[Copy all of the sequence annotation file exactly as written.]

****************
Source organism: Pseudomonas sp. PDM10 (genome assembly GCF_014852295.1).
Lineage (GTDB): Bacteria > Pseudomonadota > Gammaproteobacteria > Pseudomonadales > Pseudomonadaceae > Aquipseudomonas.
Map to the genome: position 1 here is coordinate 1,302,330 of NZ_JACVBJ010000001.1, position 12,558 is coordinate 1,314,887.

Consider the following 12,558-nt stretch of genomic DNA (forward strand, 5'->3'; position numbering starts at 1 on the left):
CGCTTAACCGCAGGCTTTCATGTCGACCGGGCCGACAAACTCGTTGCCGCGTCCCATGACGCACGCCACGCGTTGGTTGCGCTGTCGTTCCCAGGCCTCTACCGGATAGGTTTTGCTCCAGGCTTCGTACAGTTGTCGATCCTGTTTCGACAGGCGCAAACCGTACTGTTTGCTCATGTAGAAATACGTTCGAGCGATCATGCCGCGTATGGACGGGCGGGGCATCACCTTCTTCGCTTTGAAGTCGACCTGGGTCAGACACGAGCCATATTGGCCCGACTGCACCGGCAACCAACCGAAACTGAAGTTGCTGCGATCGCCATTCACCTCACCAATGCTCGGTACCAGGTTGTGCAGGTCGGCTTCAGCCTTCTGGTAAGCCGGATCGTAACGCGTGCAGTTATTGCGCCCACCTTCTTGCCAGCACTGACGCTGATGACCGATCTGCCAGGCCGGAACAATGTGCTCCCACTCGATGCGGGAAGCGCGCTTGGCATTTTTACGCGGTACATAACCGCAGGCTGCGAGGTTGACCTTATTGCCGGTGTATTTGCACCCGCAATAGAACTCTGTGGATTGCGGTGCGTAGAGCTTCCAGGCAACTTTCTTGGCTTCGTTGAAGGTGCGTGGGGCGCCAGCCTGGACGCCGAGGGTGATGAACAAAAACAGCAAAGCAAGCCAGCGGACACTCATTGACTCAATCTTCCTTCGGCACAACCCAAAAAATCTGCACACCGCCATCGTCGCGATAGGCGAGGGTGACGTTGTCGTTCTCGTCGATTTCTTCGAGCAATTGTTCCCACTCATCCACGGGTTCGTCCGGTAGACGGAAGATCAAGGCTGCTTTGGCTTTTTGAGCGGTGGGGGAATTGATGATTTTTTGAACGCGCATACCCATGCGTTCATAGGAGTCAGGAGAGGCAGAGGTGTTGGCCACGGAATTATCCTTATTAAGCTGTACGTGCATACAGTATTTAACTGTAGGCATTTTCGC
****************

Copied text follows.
Source organism: Pseudomonas sp. PDM10 (genome assembly GCF_014852295.1).
Lineage (GTDB): Bacteria > Pseudomonadota > Gammaproteobacteria > Pseudomonadales > Pseudomonadaceae > Aquipseudomonas.
Map to the genome: position 1 here is coordinate 1,302,330 of NZ_JACVBJ010000001.1, position 12,558 is coordinate 1,314,887.

Consider the following 12,558-nt stretch of genomic DNA (forward strand, 5'->3'; position numbering starts at 1 on the left):
CGCTTAACCGCAGGCTTTCATGTCGACCGGGCCGACAAACTCGTTGCCGCGTCCCATGACGCACGCCACGCGTTGGTTGCGCTGTCGTTCCCAGGCCTCTACCGGATAGGTTTTGCTCCAGGCTTCGTACAGTTGTCGATCCTGTTTCGACAGGCGCAAACCGTACTGTTTGCTCATGTAGAAATACGTTCGAGCGATCATGCCGCGTATGGACGGGCGGGGCATCACCTTCTTCGCTTTGAAGTCGACCTGGGTCAGACACGAGCCATATTGGCCCGACTGCACCGGCAACCAACCGAAACTGAAGTTGCTGCGATCGCCATTCACCTCACCAATGCTCGGTACCAGGTTGTGCAGGTCGGCTTCAGCCTTCTGGTAAGCCGGATCGTAACGCGTGCAGTTATTGCGCCCACCTTCTTGCCAGCACTGACGCTGATGACCGATCTGCCAGGCCGGAACAATGTGCTCCCACTCGATGCGGGAAGCGCGCTTGGCATTTTTACGCGGTACATAACCGCAGGCTGCGAGGTTGACCTTATTGCCGGTGTATTTGCACCCGCAATAGAACTCTGTGGATTGCGGTGCGTAGAGCTTCCAGGCAACTTTCTTGGCTTCGTTGAAGGTGCGTGGGGCGCCAGCCTGGACGCCGAGGGTGATGAACAAAAACAGCAAAGCAAGCCAGCGGACACTCATTGACTCAATCTTCCTTCGGCACAACCCAAAAAATCTGCACACCGCCATCGTCGCGATAGGCGAGGGTGACGTTGTCGTTCTCGTCGATTTCTTCGAGCAATTGTTCCCACTCATCCACGGGTTCGTCCGGTAGACGGAAGATCAAGGCTGCTTTGGCTTTTTGAGCGGTGGGGGAATTGATGATTTTTTGAACGCGCATACCCATGCGTTCATAGGAGTCAGGAGAGGCAGAGGTGTTGGCCACGGAATTATCCTTATTAAGCTGTACGTGCATACAGTATTTAACTGTAGGCATTTTCGC